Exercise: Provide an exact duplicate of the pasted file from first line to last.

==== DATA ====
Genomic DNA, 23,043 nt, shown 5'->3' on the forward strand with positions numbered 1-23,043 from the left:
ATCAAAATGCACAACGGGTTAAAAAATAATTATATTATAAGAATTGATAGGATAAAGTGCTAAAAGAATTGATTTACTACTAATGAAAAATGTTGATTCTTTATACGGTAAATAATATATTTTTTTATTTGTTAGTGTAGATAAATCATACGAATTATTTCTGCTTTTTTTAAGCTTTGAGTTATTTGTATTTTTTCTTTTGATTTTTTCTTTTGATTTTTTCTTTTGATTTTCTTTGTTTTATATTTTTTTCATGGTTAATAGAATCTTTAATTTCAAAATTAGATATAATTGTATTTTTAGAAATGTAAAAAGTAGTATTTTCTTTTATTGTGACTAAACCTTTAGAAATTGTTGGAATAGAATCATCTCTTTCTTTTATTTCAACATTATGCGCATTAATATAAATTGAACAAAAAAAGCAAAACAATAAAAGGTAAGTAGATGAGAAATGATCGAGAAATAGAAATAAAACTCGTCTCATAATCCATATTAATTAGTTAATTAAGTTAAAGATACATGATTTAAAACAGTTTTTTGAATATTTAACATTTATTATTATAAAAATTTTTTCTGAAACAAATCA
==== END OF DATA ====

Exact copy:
Genomic DNA, 23,043 nt, shown 5'->3' on the forward strand with positions numbered 1-23,043 from the left:
ATCAAAATGCACAACGGGTTAAAAAATAATTATATTATAAGAATTGATAGGATAAAGTGCTAAAAGAATTGATTTACTACTAATGAAAAATGTTGATTCTTTATACGGTAAATAATATATTTTTTTATTTGTTAGTGTAGATAAATCATACGAATTATTTCTGCTTTTTTTAAGCTTTGAGTTATTTGTATTTTTTCTTTTGATTTTTTCTTTTGATTTTTTCTTTTGATTTTCTTTGTTTTATATTTTTTTCATGGTTAATAGAATCTTTAATTTCAAAATTAGATATAATTGTATTTTTAGAAATGTAAAAAGTAGTATTTTCTTTTATTGTGACTAAACCTTTAGAAATTGTTGGAATAGAATCATCTCTTTCTTTTATTTCAACATTATGCGCATTAATATAAATTGAACAAAAAAAGCAAAACAATAAAAGGTAAGTAGATGAGAAATGATCGAGAAATAGAAATAAAACTCGTCTCATAATCCATATTAATTAGTTAATTAAGTTAAAGATACATGATTTAAAACAGTTTTTTGAATATTTAACATTTATTATTATAAAAATTTTTTCTGAAACAAATCA